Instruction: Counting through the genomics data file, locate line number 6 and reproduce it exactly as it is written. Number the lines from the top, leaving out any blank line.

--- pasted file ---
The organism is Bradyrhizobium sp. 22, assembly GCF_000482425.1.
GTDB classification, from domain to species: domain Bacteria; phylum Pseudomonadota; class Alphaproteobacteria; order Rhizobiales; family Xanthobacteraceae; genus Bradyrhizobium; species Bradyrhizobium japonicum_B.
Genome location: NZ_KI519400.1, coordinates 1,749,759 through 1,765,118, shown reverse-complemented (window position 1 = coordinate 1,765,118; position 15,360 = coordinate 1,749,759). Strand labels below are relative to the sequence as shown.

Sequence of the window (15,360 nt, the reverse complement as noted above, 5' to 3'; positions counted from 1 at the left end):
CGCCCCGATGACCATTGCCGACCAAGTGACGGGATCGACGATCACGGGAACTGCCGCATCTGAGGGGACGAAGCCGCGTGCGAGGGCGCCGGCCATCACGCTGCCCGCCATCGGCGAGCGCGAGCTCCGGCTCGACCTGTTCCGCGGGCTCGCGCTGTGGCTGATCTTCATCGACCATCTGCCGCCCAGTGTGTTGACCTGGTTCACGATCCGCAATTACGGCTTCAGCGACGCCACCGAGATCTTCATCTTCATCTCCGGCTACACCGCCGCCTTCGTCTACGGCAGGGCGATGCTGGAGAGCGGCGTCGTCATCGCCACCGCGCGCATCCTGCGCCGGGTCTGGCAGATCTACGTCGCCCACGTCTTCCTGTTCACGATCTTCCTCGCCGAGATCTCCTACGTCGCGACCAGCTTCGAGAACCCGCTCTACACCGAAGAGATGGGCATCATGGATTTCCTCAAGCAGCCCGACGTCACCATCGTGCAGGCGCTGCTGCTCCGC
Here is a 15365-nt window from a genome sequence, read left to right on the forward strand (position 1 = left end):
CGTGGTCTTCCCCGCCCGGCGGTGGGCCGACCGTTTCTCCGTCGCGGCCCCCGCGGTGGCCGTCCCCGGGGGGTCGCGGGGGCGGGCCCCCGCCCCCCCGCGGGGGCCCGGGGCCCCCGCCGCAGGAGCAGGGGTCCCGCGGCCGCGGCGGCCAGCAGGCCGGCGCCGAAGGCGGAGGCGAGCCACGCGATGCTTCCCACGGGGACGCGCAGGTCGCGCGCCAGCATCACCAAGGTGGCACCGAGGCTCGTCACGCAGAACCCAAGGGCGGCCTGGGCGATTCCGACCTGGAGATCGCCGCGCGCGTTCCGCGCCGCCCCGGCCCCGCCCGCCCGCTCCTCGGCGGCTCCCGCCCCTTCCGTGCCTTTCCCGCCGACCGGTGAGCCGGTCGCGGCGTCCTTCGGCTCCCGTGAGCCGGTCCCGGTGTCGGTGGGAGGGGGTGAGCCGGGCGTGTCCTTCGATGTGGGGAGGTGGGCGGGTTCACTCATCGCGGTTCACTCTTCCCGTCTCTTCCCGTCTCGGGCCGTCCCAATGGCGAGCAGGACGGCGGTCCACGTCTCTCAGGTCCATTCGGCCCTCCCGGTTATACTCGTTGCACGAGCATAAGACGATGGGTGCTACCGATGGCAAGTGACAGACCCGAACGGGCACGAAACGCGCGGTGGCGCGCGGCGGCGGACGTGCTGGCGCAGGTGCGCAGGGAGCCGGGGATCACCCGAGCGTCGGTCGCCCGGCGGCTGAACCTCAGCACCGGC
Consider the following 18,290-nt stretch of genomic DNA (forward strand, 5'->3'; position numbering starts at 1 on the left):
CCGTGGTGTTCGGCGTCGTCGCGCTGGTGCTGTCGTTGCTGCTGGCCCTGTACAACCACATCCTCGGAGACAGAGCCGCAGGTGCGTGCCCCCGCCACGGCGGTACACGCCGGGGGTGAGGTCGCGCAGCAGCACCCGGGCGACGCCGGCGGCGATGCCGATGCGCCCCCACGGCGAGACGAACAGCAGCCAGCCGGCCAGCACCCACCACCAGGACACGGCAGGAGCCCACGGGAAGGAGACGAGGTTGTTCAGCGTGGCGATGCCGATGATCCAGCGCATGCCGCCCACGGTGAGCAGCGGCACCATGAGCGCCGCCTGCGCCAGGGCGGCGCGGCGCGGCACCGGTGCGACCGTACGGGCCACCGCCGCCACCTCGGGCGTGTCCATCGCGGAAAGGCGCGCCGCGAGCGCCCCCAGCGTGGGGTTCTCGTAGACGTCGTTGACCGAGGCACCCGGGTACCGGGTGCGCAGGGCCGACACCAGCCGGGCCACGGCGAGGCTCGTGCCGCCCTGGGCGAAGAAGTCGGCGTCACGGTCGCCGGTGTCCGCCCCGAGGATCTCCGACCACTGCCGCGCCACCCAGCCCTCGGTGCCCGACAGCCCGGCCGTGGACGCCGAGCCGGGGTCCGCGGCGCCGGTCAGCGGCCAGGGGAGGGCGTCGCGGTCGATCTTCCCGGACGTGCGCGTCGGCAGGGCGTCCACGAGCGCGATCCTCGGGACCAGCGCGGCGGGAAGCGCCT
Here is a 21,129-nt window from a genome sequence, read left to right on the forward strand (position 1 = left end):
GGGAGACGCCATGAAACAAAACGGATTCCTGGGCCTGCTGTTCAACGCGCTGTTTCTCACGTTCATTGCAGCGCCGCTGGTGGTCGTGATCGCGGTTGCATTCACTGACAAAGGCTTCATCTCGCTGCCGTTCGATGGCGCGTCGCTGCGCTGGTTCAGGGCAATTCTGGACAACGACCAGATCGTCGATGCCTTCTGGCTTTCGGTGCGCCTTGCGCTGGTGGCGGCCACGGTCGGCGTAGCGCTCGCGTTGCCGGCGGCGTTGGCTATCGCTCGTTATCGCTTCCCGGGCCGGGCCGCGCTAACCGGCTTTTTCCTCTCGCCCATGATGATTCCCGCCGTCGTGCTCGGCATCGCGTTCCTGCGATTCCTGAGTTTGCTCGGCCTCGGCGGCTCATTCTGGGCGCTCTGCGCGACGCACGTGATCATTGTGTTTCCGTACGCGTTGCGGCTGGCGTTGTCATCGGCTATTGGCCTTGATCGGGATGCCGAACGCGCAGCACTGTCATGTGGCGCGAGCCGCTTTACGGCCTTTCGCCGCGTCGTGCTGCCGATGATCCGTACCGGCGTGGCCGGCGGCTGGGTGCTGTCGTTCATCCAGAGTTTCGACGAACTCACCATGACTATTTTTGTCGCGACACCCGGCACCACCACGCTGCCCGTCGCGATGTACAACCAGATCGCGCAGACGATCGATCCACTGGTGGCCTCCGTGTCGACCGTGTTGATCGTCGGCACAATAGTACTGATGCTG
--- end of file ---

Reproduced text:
Here is a 15365-nt window from a genome sequence, read left to right on the forward strand (position 1 = left end):